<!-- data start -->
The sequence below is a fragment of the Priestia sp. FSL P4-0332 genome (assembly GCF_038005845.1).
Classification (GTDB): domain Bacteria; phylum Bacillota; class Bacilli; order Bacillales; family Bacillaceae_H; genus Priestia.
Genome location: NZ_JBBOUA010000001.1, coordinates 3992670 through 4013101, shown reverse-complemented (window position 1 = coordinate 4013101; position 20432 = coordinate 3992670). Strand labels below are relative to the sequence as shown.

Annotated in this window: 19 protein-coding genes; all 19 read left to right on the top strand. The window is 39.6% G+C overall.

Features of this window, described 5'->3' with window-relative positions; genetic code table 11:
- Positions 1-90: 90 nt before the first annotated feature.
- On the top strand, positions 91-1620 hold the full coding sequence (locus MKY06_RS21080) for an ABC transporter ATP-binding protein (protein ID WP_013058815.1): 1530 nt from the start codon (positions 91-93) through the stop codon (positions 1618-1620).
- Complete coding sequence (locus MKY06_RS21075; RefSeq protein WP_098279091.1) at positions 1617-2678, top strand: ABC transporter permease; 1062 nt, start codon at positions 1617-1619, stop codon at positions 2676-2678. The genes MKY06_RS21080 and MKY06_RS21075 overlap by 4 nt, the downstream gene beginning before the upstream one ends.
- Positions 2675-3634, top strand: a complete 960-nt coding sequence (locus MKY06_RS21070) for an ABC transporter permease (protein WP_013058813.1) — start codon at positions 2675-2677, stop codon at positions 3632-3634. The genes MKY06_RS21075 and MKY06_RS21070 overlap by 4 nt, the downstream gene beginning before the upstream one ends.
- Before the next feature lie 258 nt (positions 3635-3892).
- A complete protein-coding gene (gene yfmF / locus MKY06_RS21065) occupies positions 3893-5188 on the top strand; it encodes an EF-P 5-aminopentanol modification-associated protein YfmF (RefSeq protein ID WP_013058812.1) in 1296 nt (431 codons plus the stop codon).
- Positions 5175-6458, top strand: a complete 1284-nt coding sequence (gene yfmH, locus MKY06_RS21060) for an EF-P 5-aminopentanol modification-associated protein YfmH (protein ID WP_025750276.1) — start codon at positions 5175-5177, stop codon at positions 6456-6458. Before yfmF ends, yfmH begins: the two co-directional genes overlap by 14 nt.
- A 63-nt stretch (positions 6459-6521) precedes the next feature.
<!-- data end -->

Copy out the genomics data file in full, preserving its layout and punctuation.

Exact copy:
The sequence below is a fragment of the Priestia sp. FSL P4-0332 genome (assembly GCF_038005845.1).
Classification (GTDB): domain Bacteria; phylum Bacillota; class Bacilli; order Bacillales; family Bacillaceae_H; genus Priestia.
Genome location: NZ_JBBOUA010000001.1, coordinates 3992670 through 4013101, shown reverse-complemented (window position 1 = coordinate 4013101; position 20432 = coordinate 3992670). Strand labels below are relative to the sequence as shown.

Annotated in this window: 19 protein-coding genes; all 19 read left to right on the top strand. The window is 39.6% G+C overall.

Features of this window, described 5'->3' with window-relative positions; genetic code table 11:
- Positions 1-90: 90 nt before the first annotated feature.
- On the top strand, positions 91-1620 hold the full coding sequence (locus MKY06_RS21080) for an ABC transporter ATP-binding protein (protein ID WP_013058815.1): 1530 nt from the start codon (positions 91-93) through the stop codon (positions 1618-1620).
- Complete coding sequence (locus MKY06_RS21075; RefSeq protein WP_098279091.1) at positions 1617-2678, top strand: ABC transporter permease; 1062 nt, start codon at positions 1617-1619, stop codon at positions 2676-2678. The genes MKY06_RS21080 and MKY06_RS21075 overlap by 4 nt, the downstream gene beginning before the upstream one ends.
- Positions 2675-3634, top strand: a complete 960-nt coding sequence (locus MKY06_RS21070) for an ABC transporter permease (protein WP_013058813.1) — start codon at positions 2675-2677, stop codon at positions 3632-3634. The genes MKY06_RS21075 and MKY06_RS21070 overlap by 4 nt, the downstream gene beginning before the upstream one ends.
- Before the next feature lie 258 nt (positions 3635-3892).
- A complete protein-coding gene (gene yfmF / locus MKY06_RS21065) occupies positions 3893-5188 on the top strand; it encodes an EF-P 5-aminopentanol modification-associated protein YfmF (RefSeq protein ID WP_013058812.1) in 1296 nt (431 codons plus the stop codon).
- Positions 5175-6458, top strand: a complete 1284-nt coding sequence (gene yfmH, locus MKY06_RS21060) for an EF-P 5-aminopentanol modification-associated protein YfmH (protein ID WP_025750276.1) — start codon at positions 5175-5177, stop codon at positions 6456-6458. Before yfmF ends, yfmH begins: the two co-directional genes overlap by 14 nt.
- A 63-nt stretch (positions 6459-6521) precedes the next feature.